In the last year in particular I’ve seen his love so often in moments of vulnerability that I’ve realized more of his heart. And of course, he’s happy I’m finally believing him that he means it when he says he loves me the few times every once and a while when he manages to truly say it. 😂 He never wanted our marriage to end but didn’t know how to fix things beyond just being himself… And thankfully, for us, that’s currently more than good enough.

I can’t guarantee the future but I can say that we’re in a much better and different place than we’ve ever been in.

Who knows what people are thinking though… I can only imagine. This person, again, was trying to be kind today. Lord only knows what my enemies believe… 😂 (like the other recent message I received)

I do try to be honest though. Truly…

Oh well.

Bragging about my Family

And now to once more confront this issue (as raised by the message on Instagram).

While I will admit to purposefully sharing more than I thought was wise about my family in the past, at times I have to ask: What’s the difference between bragging and just telling people things? It’s not always clear. For example: It varies what qualifies as bragging depending on who you ask. Who’s definition or guideline is the one to use?

I think I often just share about my family because family history is fascinating. Everyone’s family’s history or lack of it is interesting. Truly!!

And actually most of the the things I could brag about go unsaid. If anything, I’ve often downplayed things about myself and my family (family history included). That might not sound possible to some (??) but I have. It’s instinctual.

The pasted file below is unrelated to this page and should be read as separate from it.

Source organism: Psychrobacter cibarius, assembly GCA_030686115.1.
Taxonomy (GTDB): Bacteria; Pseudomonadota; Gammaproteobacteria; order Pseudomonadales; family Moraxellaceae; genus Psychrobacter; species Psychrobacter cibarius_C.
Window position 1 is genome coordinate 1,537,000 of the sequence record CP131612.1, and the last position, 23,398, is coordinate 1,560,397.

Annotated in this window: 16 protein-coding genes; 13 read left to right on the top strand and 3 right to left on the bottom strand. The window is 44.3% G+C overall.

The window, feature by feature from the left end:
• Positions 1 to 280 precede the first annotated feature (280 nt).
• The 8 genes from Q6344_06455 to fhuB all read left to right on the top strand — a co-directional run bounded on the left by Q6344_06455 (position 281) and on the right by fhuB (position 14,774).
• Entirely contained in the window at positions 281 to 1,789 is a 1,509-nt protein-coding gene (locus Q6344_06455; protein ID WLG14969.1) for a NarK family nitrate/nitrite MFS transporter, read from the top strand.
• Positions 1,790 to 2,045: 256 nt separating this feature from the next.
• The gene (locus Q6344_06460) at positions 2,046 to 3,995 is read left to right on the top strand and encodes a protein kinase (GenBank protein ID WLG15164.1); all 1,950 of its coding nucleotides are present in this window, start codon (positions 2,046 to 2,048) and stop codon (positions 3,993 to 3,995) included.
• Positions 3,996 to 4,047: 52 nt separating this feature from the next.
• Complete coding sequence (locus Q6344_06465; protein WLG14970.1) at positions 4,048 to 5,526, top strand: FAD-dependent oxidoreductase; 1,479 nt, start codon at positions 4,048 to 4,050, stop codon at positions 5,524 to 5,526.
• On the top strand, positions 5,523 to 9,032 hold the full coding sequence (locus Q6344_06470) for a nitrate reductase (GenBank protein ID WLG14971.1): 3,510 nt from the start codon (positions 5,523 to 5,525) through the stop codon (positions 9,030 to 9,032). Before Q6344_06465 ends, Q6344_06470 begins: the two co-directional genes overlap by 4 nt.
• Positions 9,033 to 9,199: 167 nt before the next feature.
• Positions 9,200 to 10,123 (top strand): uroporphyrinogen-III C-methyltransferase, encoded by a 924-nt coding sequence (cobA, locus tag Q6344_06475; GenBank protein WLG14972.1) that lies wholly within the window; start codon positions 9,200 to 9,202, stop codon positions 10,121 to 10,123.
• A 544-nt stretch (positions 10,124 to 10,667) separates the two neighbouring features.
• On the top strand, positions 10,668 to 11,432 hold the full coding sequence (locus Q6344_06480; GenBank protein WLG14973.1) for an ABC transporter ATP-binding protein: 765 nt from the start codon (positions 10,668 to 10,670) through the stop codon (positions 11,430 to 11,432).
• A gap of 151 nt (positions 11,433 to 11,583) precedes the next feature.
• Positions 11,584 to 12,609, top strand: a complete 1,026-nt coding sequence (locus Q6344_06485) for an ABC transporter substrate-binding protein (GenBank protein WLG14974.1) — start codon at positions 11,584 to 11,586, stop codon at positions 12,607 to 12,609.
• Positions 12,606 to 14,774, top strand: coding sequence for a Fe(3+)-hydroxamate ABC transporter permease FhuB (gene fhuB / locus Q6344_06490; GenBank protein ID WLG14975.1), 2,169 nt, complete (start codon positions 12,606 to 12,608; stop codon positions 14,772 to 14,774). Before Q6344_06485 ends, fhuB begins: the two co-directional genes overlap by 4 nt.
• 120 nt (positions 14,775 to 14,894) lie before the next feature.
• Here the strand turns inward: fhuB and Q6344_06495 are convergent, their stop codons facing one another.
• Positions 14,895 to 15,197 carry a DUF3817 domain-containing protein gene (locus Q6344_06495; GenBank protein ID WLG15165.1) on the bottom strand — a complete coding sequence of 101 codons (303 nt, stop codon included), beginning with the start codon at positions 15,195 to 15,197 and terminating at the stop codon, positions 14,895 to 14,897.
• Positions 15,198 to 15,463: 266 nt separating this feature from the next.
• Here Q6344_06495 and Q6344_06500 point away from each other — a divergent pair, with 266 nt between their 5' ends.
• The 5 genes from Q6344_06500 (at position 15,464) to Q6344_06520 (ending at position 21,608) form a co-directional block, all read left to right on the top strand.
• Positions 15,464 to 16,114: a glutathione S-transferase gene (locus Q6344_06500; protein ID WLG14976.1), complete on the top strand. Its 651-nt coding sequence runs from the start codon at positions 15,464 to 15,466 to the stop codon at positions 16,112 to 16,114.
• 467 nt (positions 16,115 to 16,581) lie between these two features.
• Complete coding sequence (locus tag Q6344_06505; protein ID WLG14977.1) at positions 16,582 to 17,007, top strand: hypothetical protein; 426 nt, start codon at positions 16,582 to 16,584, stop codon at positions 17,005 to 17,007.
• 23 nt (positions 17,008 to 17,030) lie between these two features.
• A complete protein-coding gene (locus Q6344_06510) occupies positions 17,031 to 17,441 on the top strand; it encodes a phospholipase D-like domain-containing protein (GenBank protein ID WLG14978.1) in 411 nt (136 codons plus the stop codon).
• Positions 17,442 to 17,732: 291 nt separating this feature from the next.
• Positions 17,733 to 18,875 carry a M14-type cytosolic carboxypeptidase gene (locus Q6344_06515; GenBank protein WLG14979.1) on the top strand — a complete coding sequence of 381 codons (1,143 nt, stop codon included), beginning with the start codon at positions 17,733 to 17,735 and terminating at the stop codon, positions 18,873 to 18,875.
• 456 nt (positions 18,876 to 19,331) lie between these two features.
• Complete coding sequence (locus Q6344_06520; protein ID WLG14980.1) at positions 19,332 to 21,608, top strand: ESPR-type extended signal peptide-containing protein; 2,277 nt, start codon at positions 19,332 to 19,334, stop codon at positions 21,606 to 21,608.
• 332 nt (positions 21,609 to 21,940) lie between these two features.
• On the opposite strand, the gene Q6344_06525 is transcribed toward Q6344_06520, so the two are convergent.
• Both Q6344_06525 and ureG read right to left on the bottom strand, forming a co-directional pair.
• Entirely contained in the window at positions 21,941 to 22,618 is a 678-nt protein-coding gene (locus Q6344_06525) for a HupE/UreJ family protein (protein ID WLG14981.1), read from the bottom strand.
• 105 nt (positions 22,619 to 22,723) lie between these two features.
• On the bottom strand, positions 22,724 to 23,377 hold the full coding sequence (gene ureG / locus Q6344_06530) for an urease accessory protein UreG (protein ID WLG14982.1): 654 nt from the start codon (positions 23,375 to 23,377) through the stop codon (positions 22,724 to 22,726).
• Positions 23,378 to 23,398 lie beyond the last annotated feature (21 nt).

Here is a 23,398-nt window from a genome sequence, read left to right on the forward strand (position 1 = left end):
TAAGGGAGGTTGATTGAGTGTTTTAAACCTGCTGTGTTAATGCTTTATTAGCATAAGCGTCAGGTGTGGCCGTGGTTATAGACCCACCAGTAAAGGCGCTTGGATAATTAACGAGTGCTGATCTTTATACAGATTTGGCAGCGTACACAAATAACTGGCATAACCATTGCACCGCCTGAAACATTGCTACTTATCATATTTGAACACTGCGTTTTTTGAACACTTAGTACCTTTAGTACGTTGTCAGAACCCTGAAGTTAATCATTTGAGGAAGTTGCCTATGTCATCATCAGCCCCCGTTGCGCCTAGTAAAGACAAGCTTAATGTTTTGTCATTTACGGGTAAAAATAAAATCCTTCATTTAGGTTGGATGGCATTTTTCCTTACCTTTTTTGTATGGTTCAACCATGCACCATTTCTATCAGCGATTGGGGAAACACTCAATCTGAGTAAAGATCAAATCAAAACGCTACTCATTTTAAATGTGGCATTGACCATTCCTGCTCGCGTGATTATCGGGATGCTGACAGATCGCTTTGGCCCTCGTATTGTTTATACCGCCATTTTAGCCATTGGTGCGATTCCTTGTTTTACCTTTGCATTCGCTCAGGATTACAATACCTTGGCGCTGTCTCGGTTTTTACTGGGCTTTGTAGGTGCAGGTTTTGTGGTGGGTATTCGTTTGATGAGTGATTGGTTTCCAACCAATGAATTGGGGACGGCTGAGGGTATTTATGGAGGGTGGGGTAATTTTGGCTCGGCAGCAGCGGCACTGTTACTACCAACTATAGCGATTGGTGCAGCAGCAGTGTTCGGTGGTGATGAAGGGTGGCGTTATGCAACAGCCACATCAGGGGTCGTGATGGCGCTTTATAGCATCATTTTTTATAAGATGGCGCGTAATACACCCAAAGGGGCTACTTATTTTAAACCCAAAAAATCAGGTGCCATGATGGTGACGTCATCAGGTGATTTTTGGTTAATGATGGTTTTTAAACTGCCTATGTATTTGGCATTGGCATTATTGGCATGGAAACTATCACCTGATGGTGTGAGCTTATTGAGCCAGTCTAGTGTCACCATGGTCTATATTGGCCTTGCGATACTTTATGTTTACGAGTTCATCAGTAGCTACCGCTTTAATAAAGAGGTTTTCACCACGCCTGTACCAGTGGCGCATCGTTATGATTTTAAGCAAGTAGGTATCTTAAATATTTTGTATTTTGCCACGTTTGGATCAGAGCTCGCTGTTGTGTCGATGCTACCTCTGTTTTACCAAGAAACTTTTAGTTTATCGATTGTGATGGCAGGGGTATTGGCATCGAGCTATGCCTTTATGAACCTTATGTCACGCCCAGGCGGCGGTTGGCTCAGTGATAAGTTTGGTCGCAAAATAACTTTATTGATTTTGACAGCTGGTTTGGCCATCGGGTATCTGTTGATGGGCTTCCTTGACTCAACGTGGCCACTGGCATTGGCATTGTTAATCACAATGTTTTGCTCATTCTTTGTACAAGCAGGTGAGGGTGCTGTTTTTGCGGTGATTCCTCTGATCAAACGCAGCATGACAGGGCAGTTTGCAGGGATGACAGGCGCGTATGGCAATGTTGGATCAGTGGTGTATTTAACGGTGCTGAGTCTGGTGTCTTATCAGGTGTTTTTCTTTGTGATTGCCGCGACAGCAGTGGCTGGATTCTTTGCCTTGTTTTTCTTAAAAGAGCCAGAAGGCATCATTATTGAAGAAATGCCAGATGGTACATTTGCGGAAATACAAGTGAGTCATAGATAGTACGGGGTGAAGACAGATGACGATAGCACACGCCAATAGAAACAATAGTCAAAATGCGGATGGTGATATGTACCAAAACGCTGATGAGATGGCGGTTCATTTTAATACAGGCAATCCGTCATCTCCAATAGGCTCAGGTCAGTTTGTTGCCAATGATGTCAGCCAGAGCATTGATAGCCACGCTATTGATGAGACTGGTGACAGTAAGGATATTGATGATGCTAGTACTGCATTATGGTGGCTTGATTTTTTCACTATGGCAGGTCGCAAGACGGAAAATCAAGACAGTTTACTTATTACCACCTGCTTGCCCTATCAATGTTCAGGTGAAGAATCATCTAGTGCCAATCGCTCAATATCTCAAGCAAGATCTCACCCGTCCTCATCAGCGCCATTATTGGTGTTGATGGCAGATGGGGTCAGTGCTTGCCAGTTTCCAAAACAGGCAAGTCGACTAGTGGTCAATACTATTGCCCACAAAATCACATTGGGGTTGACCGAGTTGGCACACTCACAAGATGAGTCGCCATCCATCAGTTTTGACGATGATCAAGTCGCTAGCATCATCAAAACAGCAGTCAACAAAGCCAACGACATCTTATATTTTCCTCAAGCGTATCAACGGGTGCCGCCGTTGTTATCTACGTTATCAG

Let’s see… Let me just share stuff and you can determine how “braggy” it sounds to you. But to clarify, to me I’m at least mostly just sharing stuff in the following paragraphs… (And I’m doing this because I refuse to be bullied)


My mother is an artistically gifted lady.

Am I supposed to find her faults and list them now to not be bragging? I suppose that is what people do, isn’t it. But…she really is gifted artistically. That’s just a fact. Those aren’t just the words of her loyal daughter.

Anyway, she and her siblings are all well educated. They all have college degrees and a couple of them have graduate degrees. So were her parents… And while my one aunt was at the party attended by the Kennedy family the night of the disaster at Chappaquidick (she was seriously dating a son in a family who were friends with the Kennedy family)…none of them were ever “party people” per se.

My other aunt was a “cool kid” in her high school and I know she went to parties but…the siblings really aren’t “party people.” I don’t think they drank much, they didn’t do drugs, etc. That just wasn’t them. The one time my uncle tried smoking a cigarette in his teens (he thought it was cool) he threw up and got so ill that it was his last time too.

My mother is actually a teetotaler. None of her parents, grandparents, etc. were alcoholics but she just hates drinking… 😂 Her brother, my uncle, makes his own wine though (or once did) and they have had heated discussions on the topic. He’s kind of a foodie and has been for years. But, my mother believes there’s no proper time for drinking. Not even during dinner.

…My mother is one to do things on principle often though. She once went on a vegan diet (in the 1970’s) but did it poorly and started to lose the hair on her head. 😂 Yet, she she encouraged others to do likewise with passion. Her family was kind about it but naturally not persuaded. 😂 …She eventually stopped that diet and ate meat, etc. because of her hair loss and other health problems the diet created. …But now she’s much more well-informed (she’s been researching it all for decades now as a hobby) and laughs about her first attempts at eating so very healthily… ☺️ I did grow up taking disgusting tasting vitamins because of her though. 😂

…Her family and extended family are all very close on her mother’s side. I’m close to them too.

Her father’s family were mostly southerners. Everyone got along but after my grandfather and grandmother divorced in the 1960’s people didn’t interact as much.

My grandfather remarried too… My grandmother never did.